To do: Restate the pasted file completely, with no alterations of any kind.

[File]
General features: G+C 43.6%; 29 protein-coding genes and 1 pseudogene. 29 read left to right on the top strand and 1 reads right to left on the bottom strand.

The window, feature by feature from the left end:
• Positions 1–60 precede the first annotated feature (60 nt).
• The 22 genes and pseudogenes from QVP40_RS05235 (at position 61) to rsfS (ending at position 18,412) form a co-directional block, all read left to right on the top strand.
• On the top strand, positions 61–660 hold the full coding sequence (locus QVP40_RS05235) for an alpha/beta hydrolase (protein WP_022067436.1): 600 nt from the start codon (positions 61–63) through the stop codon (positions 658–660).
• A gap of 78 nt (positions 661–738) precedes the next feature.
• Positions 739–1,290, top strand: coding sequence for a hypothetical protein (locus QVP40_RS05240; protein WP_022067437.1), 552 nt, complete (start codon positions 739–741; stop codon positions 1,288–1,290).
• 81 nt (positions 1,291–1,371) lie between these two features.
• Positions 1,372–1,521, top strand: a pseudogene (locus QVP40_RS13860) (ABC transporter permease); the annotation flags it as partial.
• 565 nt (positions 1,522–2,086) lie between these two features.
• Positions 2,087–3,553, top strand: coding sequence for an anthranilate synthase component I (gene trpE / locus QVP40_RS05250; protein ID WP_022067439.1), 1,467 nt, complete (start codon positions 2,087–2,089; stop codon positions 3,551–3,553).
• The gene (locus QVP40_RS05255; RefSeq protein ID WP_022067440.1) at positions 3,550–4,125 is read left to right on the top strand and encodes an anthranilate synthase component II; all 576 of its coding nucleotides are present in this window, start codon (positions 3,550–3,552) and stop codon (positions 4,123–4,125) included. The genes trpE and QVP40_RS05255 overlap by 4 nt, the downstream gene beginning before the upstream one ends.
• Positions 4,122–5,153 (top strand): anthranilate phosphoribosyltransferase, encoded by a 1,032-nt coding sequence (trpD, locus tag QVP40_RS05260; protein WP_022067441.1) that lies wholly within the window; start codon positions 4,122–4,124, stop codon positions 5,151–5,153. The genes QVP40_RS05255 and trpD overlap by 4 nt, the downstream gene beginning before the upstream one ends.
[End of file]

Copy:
General features: G+C 43.6%; 29 protein-coding genes and 1 pseudogene. 29 read left to right on the top strand and 1 reads right to left on the bottom strand.

The window, feature by feature from the left end:
• Positions 1–60 precede the first annotated feature (60 nt).
• The 22 genes and pseudogenes from QVP40_RS05235 (at position 61) to rsfS (ending at position 18,412) form a co-directional block, all read left to right on the top strand.
• On the top strand, positions 61–660 hold the full coding sequence (locus QVP40_RS05235) for an alpha/beta hydrolase (protein WP_022067436.1): 600 nt from the start codon (positions 61–63) through the stop codon (positions 658–660).
• A gap of 78 nt (positions 661–738) precedes the next feature.
• Positions 739–1,290, top strand: coding sequence for a hypothetical protein (locus QVP40_RS05240; protein WP_022067437.1), 552 nt, complete (start codon positions 739–741; stop codon positions 1,288–1,290).
• 81 nt (positions 1,291–1,371) lie between these two features.
• Positions 1,372–1,521, top strand: a pseudogene (locus QVP40_RS13860) (ABC transporter permease); the annotation flags it as partial.
• 565 nt (positions 1,522–2,086) lie between these two features.
• Positions 2,087–3,553, top strand: coding sequence for an anthranilate synthase component I (gene trpE / locus QVP40_RS05250; protein ID WP_022067439.1), 1,467 nt, complete (start codon positions 2,087–2,089; stop codon positions 3,551–3,553).
• The gene (locus QVP40_RS05255; RefSeq protein ID WP_022067440.1) at positions 3,550–4,125 is read left to right on the top strand and encodes an anthranilate synthase component II; all 576 of its coding nucleotides are present in this window, start codon (positions 3,550–3,552) and stop codon (positions 4,123–4,125) included. The genes trpE and QVP40_RS05255 overlap by 4 nt, the downstream gene beginning before the upstream one ends.
• Positions 4,122–5,153 (top strand): anthranilate phosphoribosyltransferase, encoded by a 1,032-nt coding sequence (trpD, locus tag QVP40_RS05260; protein WP_022067441.1) that lies wholly within the window; start codon positions 4,122–4,124, stop codon positions 5,151–5,153. The genes QVP40_RS05255 and trpD overlap by 4 nt, the downstream gene beginning before the upstream one ends.